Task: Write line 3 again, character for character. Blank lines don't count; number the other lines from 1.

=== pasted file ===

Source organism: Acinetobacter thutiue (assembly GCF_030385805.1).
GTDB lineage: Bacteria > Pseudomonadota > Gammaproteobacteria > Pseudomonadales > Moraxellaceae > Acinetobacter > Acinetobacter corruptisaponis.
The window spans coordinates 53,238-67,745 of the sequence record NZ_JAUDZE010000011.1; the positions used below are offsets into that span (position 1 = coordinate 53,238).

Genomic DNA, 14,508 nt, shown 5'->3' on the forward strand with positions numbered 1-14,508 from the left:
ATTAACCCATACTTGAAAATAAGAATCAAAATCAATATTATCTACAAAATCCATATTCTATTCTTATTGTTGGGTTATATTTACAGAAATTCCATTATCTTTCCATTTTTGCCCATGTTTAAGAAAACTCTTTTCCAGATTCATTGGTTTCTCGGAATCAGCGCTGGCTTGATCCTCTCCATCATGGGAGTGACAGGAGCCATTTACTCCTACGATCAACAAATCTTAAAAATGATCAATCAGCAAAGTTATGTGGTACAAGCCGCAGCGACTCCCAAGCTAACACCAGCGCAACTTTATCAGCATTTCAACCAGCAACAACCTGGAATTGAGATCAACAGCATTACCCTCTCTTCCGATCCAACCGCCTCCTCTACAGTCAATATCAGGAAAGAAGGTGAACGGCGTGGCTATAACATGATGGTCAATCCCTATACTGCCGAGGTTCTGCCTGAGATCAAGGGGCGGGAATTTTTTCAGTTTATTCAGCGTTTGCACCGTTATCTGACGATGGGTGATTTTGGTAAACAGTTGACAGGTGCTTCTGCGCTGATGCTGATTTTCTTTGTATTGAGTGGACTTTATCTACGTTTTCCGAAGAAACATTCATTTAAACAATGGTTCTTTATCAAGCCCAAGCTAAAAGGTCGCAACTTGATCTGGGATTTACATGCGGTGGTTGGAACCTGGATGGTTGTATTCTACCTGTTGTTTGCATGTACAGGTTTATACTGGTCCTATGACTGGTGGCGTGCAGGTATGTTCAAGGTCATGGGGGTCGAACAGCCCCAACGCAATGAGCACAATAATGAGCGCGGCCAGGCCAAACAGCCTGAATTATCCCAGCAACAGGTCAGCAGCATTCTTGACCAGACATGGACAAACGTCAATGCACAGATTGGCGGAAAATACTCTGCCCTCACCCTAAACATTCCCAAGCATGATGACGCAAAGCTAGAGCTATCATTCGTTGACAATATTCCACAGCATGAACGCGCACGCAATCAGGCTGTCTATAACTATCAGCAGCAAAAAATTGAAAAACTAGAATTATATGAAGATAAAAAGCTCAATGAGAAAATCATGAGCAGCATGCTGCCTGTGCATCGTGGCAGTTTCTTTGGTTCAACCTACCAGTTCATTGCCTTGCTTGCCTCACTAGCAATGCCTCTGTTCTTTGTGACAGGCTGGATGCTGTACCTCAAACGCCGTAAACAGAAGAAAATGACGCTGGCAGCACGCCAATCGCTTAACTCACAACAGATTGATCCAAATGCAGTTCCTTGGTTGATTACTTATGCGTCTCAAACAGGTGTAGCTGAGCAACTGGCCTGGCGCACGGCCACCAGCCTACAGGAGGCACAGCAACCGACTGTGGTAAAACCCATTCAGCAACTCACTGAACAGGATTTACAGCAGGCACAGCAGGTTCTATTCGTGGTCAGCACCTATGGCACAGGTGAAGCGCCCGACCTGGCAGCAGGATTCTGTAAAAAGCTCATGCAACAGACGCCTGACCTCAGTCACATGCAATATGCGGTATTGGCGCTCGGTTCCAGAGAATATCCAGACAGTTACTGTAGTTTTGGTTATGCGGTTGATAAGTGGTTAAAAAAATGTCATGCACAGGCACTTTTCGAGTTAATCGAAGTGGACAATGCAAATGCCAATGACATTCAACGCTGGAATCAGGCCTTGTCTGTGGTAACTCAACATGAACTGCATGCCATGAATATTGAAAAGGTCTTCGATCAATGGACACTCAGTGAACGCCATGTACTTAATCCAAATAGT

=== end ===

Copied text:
The window spans coordinates 53,238-67,745 of the sequence record NZ_JAUDZE010000011.1; the positions used below are offsets into that span (position 1 = coordinate 53,238).